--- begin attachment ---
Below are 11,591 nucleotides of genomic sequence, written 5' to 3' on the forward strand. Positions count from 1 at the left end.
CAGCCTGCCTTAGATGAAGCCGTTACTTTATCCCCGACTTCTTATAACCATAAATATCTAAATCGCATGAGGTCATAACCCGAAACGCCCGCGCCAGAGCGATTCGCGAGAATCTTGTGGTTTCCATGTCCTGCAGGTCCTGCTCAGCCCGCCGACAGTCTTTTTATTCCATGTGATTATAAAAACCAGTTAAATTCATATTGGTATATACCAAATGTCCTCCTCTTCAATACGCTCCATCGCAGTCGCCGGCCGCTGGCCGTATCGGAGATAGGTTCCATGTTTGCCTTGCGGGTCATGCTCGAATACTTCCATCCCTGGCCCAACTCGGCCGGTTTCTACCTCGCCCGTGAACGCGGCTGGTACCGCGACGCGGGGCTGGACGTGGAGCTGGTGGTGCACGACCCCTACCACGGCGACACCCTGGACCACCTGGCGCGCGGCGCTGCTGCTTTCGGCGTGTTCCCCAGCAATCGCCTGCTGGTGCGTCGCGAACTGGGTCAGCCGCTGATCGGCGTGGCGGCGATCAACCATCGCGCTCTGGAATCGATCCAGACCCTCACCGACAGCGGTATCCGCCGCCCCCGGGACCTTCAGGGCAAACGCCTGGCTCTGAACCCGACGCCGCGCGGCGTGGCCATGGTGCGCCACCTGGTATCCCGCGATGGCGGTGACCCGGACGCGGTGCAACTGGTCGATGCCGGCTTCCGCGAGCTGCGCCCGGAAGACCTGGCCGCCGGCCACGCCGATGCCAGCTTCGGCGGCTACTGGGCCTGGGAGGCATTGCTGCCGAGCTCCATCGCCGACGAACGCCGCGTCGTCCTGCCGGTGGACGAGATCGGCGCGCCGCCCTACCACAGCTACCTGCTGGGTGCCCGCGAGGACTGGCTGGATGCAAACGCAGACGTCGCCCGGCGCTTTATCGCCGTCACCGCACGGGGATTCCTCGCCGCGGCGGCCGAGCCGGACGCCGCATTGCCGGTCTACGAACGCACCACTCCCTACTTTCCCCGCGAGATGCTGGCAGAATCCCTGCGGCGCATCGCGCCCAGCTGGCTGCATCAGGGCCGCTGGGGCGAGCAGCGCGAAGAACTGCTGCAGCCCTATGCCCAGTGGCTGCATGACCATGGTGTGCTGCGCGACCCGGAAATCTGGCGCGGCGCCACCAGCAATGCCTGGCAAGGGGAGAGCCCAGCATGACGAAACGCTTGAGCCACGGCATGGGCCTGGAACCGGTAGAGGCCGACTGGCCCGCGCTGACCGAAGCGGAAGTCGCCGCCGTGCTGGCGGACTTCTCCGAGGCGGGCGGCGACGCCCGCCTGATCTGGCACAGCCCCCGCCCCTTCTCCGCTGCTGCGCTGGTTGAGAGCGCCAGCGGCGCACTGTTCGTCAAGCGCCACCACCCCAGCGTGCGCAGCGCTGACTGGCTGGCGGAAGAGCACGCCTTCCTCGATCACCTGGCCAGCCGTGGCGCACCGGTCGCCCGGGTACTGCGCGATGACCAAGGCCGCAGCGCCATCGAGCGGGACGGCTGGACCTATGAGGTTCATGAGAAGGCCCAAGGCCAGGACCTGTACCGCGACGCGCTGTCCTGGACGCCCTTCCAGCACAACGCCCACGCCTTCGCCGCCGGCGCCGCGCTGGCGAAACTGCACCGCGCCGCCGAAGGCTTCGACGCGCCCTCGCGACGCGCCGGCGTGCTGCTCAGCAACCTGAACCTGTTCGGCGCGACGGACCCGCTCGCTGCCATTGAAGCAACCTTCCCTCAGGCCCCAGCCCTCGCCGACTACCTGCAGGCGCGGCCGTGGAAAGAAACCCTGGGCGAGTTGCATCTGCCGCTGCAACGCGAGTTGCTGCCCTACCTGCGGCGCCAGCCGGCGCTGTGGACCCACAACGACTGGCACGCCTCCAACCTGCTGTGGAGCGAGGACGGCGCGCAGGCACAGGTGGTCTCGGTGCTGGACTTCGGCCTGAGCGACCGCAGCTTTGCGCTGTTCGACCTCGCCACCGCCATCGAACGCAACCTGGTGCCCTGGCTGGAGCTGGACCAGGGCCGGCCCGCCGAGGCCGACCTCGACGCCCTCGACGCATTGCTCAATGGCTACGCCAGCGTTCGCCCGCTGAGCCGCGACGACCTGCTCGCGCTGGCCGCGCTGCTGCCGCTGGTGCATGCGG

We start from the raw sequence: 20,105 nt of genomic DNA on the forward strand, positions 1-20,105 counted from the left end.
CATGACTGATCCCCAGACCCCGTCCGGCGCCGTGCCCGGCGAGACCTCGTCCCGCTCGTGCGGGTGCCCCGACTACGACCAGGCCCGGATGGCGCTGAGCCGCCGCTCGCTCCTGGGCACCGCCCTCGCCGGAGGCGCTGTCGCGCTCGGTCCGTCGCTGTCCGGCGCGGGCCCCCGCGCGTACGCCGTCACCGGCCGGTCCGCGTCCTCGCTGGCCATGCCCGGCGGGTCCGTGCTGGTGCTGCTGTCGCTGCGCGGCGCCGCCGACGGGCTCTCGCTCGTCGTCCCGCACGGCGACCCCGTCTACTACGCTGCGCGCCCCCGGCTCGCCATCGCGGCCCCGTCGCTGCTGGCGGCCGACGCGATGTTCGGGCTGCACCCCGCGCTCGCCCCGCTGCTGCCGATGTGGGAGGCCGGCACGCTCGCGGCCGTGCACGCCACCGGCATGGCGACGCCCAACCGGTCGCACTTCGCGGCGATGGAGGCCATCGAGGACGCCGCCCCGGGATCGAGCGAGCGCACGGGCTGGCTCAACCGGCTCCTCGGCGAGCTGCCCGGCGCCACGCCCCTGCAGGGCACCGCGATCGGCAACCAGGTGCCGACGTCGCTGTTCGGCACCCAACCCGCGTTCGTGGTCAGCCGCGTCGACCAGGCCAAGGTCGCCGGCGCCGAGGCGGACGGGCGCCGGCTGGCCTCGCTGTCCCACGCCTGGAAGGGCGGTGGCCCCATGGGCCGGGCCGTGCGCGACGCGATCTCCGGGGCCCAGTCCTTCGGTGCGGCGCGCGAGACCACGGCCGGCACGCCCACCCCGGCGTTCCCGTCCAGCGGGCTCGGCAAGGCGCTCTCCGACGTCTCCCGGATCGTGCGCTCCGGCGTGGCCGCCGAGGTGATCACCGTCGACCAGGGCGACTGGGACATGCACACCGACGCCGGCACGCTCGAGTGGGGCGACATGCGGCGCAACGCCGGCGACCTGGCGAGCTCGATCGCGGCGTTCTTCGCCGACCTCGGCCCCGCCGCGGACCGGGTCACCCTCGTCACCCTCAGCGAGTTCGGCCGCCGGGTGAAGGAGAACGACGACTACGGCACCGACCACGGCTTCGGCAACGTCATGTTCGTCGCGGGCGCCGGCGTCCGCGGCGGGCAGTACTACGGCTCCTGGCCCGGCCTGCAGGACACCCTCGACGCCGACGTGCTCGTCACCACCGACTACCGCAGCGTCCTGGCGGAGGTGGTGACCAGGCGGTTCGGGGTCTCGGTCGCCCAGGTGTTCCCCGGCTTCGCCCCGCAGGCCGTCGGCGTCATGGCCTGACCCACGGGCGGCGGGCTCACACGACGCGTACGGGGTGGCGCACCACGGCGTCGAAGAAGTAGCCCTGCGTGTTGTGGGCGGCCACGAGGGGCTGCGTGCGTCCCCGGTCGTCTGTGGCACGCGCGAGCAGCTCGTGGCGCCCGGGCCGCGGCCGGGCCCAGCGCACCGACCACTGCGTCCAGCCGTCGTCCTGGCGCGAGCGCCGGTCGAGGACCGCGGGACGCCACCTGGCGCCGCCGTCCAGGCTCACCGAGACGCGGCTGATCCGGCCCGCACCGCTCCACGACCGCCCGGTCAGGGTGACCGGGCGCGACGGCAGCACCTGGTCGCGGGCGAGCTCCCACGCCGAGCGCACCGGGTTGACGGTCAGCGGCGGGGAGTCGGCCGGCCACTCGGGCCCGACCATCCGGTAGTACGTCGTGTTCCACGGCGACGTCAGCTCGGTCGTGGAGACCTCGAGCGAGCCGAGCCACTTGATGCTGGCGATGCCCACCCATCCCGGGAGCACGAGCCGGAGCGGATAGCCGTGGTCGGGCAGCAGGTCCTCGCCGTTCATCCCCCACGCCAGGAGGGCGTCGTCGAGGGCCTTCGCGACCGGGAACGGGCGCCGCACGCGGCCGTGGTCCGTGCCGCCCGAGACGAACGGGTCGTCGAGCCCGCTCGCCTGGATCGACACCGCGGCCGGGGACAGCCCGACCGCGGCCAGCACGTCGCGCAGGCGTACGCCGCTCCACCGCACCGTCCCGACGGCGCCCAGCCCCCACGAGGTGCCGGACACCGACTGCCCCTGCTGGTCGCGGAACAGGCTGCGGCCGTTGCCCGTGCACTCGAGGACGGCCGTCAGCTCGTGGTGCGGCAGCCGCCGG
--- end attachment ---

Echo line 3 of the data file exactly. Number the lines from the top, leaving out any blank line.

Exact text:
We start from the raw sequence: 20,105 nt of genomic DNA on the forward strand, positions 1-20,105 counted from the left end.